5 Things Oregon: Financing the Bridge Program, Fentanyl increases, Inflation & Medicare

In this edition of “5 Things We’re Watching,” we take a look at fentanyl use in Oregon, updates on federal health policy that could impact the state, and coverage of the latest Bridge Health Care Program Task Force meeting.

Thanks for reading!

Emily Boerger
State of Reform

 

1. Bridge Program task force discusses federal financing options

The Bridge Health Care Program Task Force met Tuesday to discuss the goals, priorities, and roadmap for the creation of an insurance option for those at risk of losing Medicaid coverage at the end of the PHE. Stakeholders spent a portion of the meeting discussing three federal financing options—Section 1115 waivers, Section 1331, and Section 1332 waivers—for covering those in the 138-200% FPL range.

The 1115 option would expand Medicaid coverage to individuals up to 200% FPL, the 1331 option would enroll people 138-200% FPL in a Basic Health Program, and the 1332 option would “allow people 138-200% FPL to choose between a Bridge Program offered by CCOs and getting tax credits towards Marketplace coverage,” according to meeting materials. The task force is tentatively scheduled to vote on their federal pathway recommendation on June 14. The task force has seven more scheduled meetings before the Bridge Program proposal is due September 1st, 2022.


2. State leaders react to Roe v. Wade draft opinion

Following reporting last week that indicated the U.S. Supreme Court plans to overturn Roe v. Wade, some state leaders were quick to speak out against the decision, affirming that access to abortion services would continue in Oregon. If the decision is overturned, 26 states are certain or likely to ban abortion, according to the Guttmacher Institute.

Oregon is one of at least 16 states that have enacted laws that would keep abortions legal even if Roe is overturned. This past year, lawmakers appropriated $15 million to the Oregon Reproductive Health Equity Fund to increase abortion access.

 

3. OHA awards $31 million to community organizations focused on equity

The Oregon Health Authority recently announced it has partnered with 147 community-based organizations across the state to fund work aimed at eliminating health inequities. OHA awarded a total of $31 million to the organizations, which will use the funds to focus on issues including adolescent and school health, communicable disease prevention, emergency preparedness, and climate change.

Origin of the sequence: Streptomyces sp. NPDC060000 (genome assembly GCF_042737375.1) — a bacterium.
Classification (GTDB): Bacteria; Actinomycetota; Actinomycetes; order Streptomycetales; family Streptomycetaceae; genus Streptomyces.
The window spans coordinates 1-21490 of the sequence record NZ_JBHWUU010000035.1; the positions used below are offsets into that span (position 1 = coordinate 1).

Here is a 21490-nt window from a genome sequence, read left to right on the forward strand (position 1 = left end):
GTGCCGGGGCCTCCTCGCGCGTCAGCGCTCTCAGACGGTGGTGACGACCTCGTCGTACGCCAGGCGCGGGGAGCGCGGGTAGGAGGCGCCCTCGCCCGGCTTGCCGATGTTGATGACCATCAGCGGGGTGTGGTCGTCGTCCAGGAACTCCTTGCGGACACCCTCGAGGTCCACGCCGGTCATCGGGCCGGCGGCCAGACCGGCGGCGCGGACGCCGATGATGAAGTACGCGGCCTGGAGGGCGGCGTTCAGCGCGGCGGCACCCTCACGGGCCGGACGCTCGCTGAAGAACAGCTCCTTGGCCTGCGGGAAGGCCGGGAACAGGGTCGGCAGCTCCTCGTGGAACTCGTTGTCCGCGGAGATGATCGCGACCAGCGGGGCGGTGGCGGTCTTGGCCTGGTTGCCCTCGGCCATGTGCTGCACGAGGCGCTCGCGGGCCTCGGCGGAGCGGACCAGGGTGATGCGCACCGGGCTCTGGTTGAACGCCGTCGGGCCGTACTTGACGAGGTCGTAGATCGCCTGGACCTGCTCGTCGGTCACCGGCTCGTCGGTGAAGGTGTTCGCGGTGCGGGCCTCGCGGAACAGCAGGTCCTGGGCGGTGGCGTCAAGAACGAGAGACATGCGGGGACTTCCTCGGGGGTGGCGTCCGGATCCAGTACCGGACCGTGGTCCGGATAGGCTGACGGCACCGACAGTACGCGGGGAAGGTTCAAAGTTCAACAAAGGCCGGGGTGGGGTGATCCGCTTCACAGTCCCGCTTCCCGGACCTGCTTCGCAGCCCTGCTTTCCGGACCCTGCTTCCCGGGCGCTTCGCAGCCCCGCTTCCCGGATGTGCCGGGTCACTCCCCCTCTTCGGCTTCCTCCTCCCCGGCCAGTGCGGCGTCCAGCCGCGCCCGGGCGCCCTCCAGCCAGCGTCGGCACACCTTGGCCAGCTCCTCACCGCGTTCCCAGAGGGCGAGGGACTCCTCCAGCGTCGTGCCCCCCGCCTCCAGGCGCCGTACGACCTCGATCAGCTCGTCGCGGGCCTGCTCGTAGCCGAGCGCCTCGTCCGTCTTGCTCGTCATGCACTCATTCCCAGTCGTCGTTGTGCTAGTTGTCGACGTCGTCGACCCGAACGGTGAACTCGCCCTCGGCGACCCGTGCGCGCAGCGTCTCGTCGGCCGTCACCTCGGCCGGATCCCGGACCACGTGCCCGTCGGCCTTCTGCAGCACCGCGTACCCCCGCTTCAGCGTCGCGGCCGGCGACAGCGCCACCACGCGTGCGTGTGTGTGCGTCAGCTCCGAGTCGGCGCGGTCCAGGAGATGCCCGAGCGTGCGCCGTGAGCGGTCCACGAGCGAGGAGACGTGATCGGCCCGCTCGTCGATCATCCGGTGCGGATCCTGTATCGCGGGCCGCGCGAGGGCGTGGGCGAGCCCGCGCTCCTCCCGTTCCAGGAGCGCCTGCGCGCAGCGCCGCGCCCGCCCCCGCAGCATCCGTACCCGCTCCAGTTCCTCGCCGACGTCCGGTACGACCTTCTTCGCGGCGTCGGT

Some of the largest funding allocations went to Eastern Oregon Center for Independent Living ($1,025,000), Latino Network ($860,000), the Haymarket Pole Collective (753,000), and the Oregon Community Health Workers Association ($665,000). The full breakdown of the grantees and funding amounts is available here.

 

4. Fentanyl use on the rise in Oregon

Oregon’s overdose deaths increased by 25 percent last year compared to a 12 percent increase nationwide, according to provisional data from the CDC. This increase coincides with a surge in fentanyl use across the state and across the country, with law enforcement seizures of pills containing illicit fentanyl increasing 50-fold in recent years.

Recent data from the drug testing laboratory Millennium Health finds a 58% increase in fentanyl positivity in Oregon drug tests for the first quarter of 2022 compared to all of 2021. Over the course of 12 months, fentanyl positivity grew 57% in Multnomah County, 59% in Lane County, 88% in Umatilla County, and 197% in Jackson County.


5. Inflation’s impact on Medicare

The March consumer price index revealed an 8.5% annual rate of inflation between March 2021 to March 2022. “If such rapid price escalation persists for an extended period, it will have broad implications for many federal programs, including Medicare,” says State of Reform Columnist Jim Capretta in his latest column.

High rates of inflation impact the Medicare program in several ways through changes to CMS’s “market baskets,” through real cuts in physician fees, and to Medicare Advantage rate changes, writes Capretta. “For 2023, CMS already has announced a growth rate of 4.88%. Together with other trends and modifications, CMS expects the average payment for MA enrollment to grow by 8.5% in 2023.”